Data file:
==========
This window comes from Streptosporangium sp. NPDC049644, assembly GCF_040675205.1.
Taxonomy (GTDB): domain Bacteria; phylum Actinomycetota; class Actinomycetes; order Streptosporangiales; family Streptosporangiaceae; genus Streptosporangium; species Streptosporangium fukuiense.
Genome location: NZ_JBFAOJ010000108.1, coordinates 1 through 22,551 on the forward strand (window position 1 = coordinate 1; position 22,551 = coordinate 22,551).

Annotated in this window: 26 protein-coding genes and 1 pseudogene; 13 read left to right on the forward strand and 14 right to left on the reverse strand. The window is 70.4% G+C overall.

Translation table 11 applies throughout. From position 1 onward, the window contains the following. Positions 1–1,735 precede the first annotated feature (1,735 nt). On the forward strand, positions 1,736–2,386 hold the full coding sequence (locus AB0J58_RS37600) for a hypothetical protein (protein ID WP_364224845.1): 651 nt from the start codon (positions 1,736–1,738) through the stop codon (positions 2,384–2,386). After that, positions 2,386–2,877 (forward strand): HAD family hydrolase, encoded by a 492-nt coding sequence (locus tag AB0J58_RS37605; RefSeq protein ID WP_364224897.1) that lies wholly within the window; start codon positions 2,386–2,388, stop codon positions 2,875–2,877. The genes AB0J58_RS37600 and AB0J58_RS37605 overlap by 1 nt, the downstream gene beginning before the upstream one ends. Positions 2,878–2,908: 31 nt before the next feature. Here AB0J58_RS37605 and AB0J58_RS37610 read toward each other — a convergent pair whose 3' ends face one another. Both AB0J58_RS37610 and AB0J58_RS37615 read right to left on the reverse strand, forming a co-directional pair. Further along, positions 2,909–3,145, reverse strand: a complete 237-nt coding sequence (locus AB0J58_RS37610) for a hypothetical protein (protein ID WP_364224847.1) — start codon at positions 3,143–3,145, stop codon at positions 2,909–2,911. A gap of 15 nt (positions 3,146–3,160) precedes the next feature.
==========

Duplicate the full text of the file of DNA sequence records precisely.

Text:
This window comes from Streptosporangium sp. NPDC049644, assembly GCF_040675205.1.
Taxonomy (GTDB): domain Bacteria; phylum Actinomycetota; class Actinomycetes; order Streptosporangiales; family Streptosporangiaceae; genus Streptosporangium; species Streptosporangium fukuiense.
Genome location: NZ_JBFAOJ010000108.1, coordinates 1 through 22,551 on the forward strand (window position 1 = coordinate 1; position 22,551 = coordinate 22,551).

Annotated in this window: 26 protein-coding genes and 1 pseudogene; 13 read left to right on the forward strand and 14 right to left on the reverse strand. The window is 70.4% G+C overall.

Translation table 11 applies throughout. From position 1 onward, the window contains the following. Positions 1–1,735 precede the first annotated feature (1,735 nt). On the forward strand, positions 1,736–2,386 hold the full coding sequence (locus AB0J58_RS37600) for a hypothetical protein (protein ID WP_364224845.1): 651 nt from the start codon (positions 1,736–1,738) through the stop codon (positions 2,384–2,386). After that, positions 2,386–2,877 (forward strand): HAD family hydrolase, encoded by a 492-nt coding sequence (locus tag AB0J58_RS37605; RefSeq protein ID WP_364224897.1) that lies wholly within the window; start codon positions 2,386–2,388, stop codon positions 2,875–2,877. The genes AB0J58_RS37600 and AB0J58_RS37605 overlap by 1 nt, the downstream gene beginning before the upstream one ends. Positions 2,878–2,908: 31 nt before the next feature. Here AB0J58_RS37605 and AB0J58_RS37610 read toward each other — a convergent pair whose 3' ends face one another. Both AB0J58_RS37610 and AB0J58_RS37615 read right to left on the reverse strand, forming a co-directional pair. Further along, positions 2,909–3,145, reverse strand: a complete 237-nt coding sequence (locus AB0J58_RS37610) for a hypothetical protein (protein ID WP_364224847.1) — start codon at positions 3,143–3,145, stop codon at positions 2,909–2,911. A gap of 15 nt (positions 3,146–3,160) precedes the next feature.